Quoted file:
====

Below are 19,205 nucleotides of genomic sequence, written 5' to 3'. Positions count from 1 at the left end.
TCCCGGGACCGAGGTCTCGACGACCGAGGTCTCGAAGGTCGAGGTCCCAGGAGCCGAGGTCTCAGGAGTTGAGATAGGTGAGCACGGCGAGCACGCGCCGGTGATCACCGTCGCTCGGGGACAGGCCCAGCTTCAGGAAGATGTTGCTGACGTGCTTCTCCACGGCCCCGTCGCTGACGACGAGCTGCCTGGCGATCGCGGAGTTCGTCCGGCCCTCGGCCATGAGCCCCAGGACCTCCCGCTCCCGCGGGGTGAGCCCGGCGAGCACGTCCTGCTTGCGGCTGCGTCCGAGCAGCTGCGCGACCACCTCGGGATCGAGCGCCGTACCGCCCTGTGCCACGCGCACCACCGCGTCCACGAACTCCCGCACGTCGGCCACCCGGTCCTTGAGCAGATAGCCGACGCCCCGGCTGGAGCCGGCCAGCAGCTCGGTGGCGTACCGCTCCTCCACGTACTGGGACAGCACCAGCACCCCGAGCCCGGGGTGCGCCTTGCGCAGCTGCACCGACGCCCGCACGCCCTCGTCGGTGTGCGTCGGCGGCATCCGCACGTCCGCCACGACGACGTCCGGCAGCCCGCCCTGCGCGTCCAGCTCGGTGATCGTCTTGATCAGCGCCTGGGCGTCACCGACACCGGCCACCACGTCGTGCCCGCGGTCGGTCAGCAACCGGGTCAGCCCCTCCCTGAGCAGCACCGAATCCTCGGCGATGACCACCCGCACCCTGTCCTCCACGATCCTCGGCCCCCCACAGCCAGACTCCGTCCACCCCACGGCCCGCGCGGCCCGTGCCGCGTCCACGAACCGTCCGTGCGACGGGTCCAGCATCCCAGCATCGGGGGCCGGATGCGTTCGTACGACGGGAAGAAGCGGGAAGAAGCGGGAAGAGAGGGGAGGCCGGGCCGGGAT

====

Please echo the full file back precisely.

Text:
Below are 19,205 nucleotides of genomic sequence, written 5' to 3'. Positions count from 1 at the left end.
TCCCGGGACCGAGGTCTCGACGACCGAGGTCTCGAAGGTCGAGGTCCCAGGAGCCGAGGTCTCAGGAGTTGAGATAGGTGAGCACGGCGAGCACGCGCCGGTGATCACCGTCGCTCGGGGACAGGCCCAGCTTCAGGAAGATGTTGCTGACGTGCTTCTCCACGGCCCCGTCGCTGACGACGAGCTGCCTGGCGATCGCGGAGTTCGTCCGGCCCTCGGCCATGAGCCCCAGGACCTCCCGCTCCCGCGGGGTGAGCCCGGCGAGCACGTCCTGCTTGCGGCTGCGTCCGAGCAGCTGCGCGACCACCTCGGGATCGAGCGCCGTACCGCCCTGTGCCACGCGCACCACCGCGTCCACGAACTCCCGCACGTCGGCCACCCGGTCCTTGAGCAGATAGCCGACGCCCCGGCTGGAGCCGGCCAGCAGCTCGGTGGCGTACCGCTCCTCCACGTACTGGGACAGCACCAGCACCCCGAGCCCGGGGTGCGCCTTGCGCAGCTGCACCGACGCCCGCACGCCCTCGTCGGTGTGCGTCGGCGGCATCCGCACGTCCGCCACGACGACGTCCGGCAGCCCGCCCTGCGCGTCCAGCTCGGTGATCGTCTTGATCAGCGCCTGGGCGTCACCGACACCGGCCACCACGTCGTGCCCGCGGTCGGTCAGCAACCGGGTCAGCCCCTCCCTGAGCAGCACCGAATCCTCGGCGATGACCACCCGCACCCTGTCCTCCACGATCCTCGGCCCCCCACAGCCAGACTCCGTCCACCCCACGGCCCGCGCGGCCCGTGCCGCGTCCACGAACCGTCCGTGCGACGGGTCCAGCATCCCAGCATCGGGGGCCGGATGCGTTCGTACGACGGGAAGAAGCGGGAAGAAGCGGGAAGAGAGGGGAGGCCGGGCCGGGAT